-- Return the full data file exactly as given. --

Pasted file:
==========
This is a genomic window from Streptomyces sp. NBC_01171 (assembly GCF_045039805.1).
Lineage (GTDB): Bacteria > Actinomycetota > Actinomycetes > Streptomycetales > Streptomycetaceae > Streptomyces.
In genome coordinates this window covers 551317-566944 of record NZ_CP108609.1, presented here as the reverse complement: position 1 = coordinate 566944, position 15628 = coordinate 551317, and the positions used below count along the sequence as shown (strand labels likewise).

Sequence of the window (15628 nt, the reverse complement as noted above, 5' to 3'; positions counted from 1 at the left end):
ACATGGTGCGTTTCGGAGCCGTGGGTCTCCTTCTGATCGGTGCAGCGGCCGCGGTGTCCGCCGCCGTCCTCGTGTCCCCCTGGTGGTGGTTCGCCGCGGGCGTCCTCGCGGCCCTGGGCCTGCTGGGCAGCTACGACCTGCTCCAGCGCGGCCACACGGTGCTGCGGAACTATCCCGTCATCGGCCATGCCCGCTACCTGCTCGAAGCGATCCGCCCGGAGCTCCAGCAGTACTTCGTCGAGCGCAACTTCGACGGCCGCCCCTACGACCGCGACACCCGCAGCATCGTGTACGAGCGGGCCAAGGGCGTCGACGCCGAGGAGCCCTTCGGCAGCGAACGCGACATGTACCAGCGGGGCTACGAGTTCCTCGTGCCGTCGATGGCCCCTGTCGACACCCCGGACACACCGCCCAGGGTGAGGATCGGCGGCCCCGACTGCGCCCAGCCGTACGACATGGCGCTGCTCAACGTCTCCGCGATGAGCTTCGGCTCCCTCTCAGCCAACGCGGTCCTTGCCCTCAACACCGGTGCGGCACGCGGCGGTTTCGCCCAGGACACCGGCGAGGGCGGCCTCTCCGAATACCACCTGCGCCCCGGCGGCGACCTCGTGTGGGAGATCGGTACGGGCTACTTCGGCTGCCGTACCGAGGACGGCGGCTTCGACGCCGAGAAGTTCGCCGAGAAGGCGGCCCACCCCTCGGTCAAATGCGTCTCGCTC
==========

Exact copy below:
This is a genomic window from Streptomyces sp. NBC_01171 (assembly GCF_045039805.1).
Lineage (GTDB): Bacteria > Actinomycetota > Actinomycetes > Streptomycetales > Streptomycetaceae > Streptomyces.
In genome coordinates this window covers 551317-566944 of record NZ_CP108609.1, presented here as the reverse complement: position 1 = coordinate 566944, position 15628 = coordinate 551317, and the positions used below count along the sequence as shown (strand labels likewise).

Sequence of the window (15628 nt, the reverse complement as noted above, 5' to 3'; positions counted from 1 at the left end):
ACATGGTGCGTTTCGGAGCCGTGGGTCTCCTTCTGATCGGTGCAGCGGCCGCGGTGTCCGCCGCCGTCCTCGTGTCCCCCTGGTGGTGGTTCGCCGCGGGCGTCCTCGCGGCCCTGGGCCTGCTGGGCAGCTACGACCTGCTCCAGCGCGGCCACACGGTGCTGCGGAACTATCCCGTCATCGGCCATGCCCGCTACCTGCTCGAAGCGATCCGCCCGGAGCTCCAGCAGTACTTCGTCGAGCGCAACTTCGACGGCCGCCCCTACGACCGCGACACCCGCAGCATCGTGTACGAGCGGGCCAAGGGCGTCGACGCCGAGGAGCCCTTCGGCAGCGAACGCGACATGTACCAGCGGGGCTACGAGTTCCTCGTGCCGTCGATGGCCCCTGTCGACACCCCGGACACACCGCCCAGGGTGAGGATCGGCGGCCCCGACTGCGCCCAGCCGTACGACATGGCGCTGCTCAACGTCTCCGCGATGAGCTTCGGCTCCCTCTCAGCCAACGCGGTCCTTGCCCTCAACACCGGTGCGGCACGCGGCGGTTTCGCCCAGGACACCGGCGAGGGCGGCCTCTCCGAATACCACCTGCGCCCCGGCGGCGACCTCGTGTGGGAGATCGGTACGGGCTACTTCGGCTGCCGTACCGAGGACGGCGGCTTCGACGCCGAGAAGTTCGCCGAGAAGGCGGCCCACCCCTCGGTCAAATGCGTCTCGCTC